When you have a baby or small child you might find yourself judging the success of your days out on the quality of the baby changing and toilets.
Was it difficult to change your baby? Could the venue accommodate your family? If you're lucky, you might be able to find hassle-free, parent-friendly facilities, get a half-decent coffee and good service too. That's the dream, isn't it? What is the reality?
Like most mums, during my maternity leave I've visited cafes, play centres, parks and places of interest. Annoyingly, some of which have failed to understand the practical issues and challenges parents like us actually face - especially when mum or dad need the toilet too. This week, I was particularly shocked by the lack of facilities during a visit to a cafe at a castle in Wales (which I should point out was marketed at families).
"No, we don't have anywhere to change a baby".
I'm sorry, what? Really?
They had high chairs. My baby had lunch in one. They had a pile of crayons and books in a dedicated basket; we borrowed a book about farmyard animals to amuse our baby while we had our lunch. So you'd think that there would be somewhere to change our baby, wouldn't you?
"We are due to get a changing station soon, mind".
That doesn't help me right now, does it?
I had fleeting intentions to change the baby right there on the shabby chic faux-french table.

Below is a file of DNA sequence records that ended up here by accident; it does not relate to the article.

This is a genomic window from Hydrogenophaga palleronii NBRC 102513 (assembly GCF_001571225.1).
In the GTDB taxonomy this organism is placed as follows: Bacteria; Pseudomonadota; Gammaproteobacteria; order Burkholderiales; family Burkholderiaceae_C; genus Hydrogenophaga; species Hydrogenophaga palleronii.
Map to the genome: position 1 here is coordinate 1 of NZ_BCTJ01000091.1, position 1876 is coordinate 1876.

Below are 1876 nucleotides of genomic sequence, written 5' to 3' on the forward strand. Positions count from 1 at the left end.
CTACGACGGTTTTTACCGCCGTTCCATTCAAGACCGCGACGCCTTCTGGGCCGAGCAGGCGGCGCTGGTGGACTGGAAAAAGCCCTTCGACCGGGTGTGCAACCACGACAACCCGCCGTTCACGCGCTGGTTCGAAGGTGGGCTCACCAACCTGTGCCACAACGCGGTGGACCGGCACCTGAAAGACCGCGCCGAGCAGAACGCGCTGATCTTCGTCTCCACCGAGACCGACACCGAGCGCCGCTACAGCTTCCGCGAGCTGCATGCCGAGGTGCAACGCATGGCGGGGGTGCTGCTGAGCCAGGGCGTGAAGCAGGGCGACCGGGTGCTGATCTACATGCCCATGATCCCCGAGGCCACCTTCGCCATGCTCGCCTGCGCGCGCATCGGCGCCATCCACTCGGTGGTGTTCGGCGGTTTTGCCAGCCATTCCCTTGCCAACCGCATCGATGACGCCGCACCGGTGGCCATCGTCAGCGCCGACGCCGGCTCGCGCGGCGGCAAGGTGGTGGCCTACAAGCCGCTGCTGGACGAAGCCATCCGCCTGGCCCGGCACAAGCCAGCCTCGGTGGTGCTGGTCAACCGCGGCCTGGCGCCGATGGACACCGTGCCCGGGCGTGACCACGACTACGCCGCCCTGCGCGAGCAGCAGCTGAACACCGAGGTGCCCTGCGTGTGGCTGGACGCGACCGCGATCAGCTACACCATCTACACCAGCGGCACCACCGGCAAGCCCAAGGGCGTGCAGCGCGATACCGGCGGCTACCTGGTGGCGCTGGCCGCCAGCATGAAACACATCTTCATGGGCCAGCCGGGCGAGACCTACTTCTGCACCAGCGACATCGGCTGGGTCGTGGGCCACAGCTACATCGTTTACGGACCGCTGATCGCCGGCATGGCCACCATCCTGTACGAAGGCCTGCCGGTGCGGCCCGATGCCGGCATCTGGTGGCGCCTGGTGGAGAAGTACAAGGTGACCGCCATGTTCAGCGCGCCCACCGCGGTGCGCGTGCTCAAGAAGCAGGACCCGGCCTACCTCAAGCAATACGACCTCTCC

"Don't worry about it". I said through gritted teeth - because it's polite to be calm and accepting isn't it? Even though as a family we felt utterly unwelcome.
Is it my fault for not asking before we ordered our sandwiches and tea whether or not they had appropriate facilities? Was it wrong to assume that a place would have a place to change our baby?
We changed our baby in the car. She was fine and fortunately for us, her nappy was just wet and not a 'dirty' one... but that's not the point.
This led me to reflect on the situation of parent/baby toilets. What happens when it is just you and your baby on a day out or when just the two of you need to do everyday jobs like shopping? Either there's a dedicated room for changing with no toilet at all, or there is a pull-down baby change in the ladies' loos. This doesn't help parents who are out alone with their baby and therefore contemplating leaving the child near the sinks while they go into the cubicle to pee without them. Also, it doesn't help Dads who are out with the baby if the changing table is confined to the women's toilets.
Some businesses double up disabled or accessible toilets as baby change and this is handy because they have both the space for the pram and changing table so that you can do your business on the loo and still keep an eye on the baby. Sadly, these solutions tend to be limited to the bigger superstores.
Changing facilities need to be up to speed with modern day parenting because not everyone has their other half with them to watch the baby while their partner goes to the loo. I would urge any business to consider the needs of the families visiting them.
And if you're lucky enough to find a place that CAN accommodate you and your family, it's likely to be a place where you'll keep going back time and time again because you'll never underestimate the importance of comfort.